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Cargo theft is the theft of goods or property from commercial Paper

Words: 1169, Paragraphs: 96, Pages: 4

Paper type: Essay , Subject: Identity Theft

Cargo theft is the theft of goods or property from commercial shippers or freight

carriers. It’s a serious problem in the USA, costing shippers and trucking companies an

estimated $30 billion annually, with an average of 6Theft Report 2018, the

most commonly stolen commodity is food and beverage (Supply Chain Quarterly, 2019).

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Furth shipment (Supply Chain Quarterly,

2019). This paper describes and analyzes threats to cargo and ongoing plus proposed

solutions for food trucking companies in the U.S. To be included are benchmark practices

from other countries too.

Cargo Threats to Food Trucking Companies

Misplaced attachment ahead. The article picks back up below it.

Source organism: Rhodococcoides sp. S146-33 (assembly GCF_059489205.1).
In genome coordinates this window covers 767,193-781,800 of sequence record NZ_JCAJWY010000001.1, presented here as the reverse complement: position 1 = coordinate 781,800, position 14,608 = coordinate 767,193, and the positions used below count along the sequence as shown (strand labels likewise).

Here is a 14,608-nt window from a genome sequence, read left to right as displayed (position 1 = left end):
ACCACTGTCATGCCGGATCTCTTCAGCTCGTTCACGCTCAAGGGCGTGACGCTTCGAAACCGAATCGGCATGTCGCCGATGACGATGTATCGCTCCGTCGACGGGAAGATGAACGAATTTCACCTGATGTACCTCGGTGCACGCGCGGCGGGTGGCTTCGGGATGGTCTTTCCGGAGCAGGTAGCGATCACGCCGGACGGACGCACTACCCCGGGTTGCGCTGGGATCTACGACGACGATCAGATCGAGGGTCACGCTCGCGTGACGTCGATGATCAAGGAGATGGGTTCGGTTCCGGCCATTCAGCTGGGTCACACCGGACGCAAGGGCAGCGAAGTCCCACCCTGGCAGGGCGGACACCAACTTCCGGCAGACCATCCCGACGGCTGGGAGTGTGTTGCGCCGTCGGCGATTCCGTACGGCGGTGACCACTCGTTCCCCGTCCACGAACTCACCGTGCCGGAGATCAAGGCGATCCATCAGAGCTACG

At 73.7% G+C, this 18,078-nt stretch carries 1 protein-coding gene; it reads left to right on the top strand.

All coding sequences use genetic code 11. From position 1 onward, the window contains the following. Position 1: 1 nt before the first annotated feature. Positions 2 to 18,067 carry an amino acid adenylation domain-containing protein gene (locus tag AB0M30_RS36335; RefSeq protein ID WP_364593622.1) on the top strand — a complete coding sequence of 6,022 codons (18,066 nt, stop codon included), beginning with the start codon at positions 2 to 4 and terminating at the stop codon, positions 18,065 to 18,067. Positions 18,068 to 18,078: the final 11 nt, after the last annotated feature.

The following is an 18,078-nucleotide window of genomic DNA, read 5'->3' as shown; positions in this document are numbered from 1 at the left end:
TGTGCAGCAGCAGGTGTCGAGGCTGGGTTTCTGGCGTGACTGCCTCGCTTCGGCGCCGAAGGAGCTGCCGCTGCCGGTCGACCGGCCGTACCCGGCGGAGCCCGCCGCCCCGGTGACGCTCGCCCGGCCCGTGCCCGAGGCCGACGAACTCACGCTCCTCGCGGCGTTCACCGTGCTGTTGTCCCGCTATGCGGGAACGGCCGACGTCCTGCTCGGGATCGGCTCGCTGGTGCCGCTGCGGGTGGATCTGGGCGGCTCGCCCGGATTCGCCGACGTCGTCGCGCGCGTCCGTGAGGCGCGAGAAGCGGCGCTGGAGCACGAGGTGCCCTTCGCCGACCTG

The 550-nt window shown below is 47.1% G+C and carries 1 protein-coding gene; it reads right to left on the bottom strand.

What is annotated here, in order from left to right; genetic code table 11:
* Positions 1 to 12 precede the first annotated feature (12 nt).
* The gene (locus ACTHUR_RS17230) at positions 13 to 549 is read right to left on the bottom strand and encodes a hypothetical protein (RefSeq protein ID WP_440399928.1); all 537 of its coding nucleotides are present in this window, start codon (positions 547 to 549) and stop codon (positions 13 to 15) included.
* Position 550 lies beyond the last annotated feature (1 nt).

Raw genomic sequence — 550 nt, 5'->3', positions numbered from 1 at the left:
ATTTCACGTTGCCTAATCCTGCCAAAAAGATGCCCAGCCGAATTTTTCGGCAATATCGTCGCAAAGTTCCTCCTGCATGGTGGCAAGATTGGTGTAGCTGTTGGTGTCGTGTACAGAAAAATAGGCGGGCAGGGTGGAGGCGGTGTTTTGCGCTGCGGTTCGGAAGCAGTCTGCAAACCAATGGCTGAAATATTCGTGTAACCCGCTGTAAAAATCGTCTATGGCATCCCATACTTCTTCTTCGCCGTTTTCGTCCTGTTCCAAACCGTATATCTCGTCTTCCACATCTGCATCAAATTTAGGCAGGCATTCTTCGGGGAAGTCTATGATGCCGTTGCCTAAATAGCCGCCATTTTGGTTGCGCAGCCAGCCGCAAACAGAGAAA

Insider Risks

A company’s own employees are common threats to cargo security. “In particular we

would wish to emphasize The Insider Threat,” TT Club Claims Executive Mike Yarwood

said in a release. “As security measures become more sophisticated and widespread in

practice, criminal organizations are increasingly recruiting employees of targeted companies

to gain data, cargo information, delivery routes, and destinations and access to IT systems.

Due diligence in recruiting and managing staff is paramount. In general, full or part-time

salaried staff are less of a security risk than sub-contractors.”

Opportunity Crime

Another report indicates that thieves also seize opportunities as they arrive, indicating

lack of security across the delivery chain as offering windows of risks to food trucking

CARGO SECURITY ISSUES 3

companies. “Cargo thieves are opportunists, and these statistics indicate where, when and

how they are likely to strike and the type of goods they are likely to target,” notes Barry

Tarnef, a marine loss control specialist for Chubb Marine Underwriters.

Cost of Cargo Theft Loss

The research found that road transport was consistently the most common modality

involved in theft (ahead of buildings and trains), but there were significant differences in the

median value of the cargo affected. This ranged from just under $19,000 in Asia to around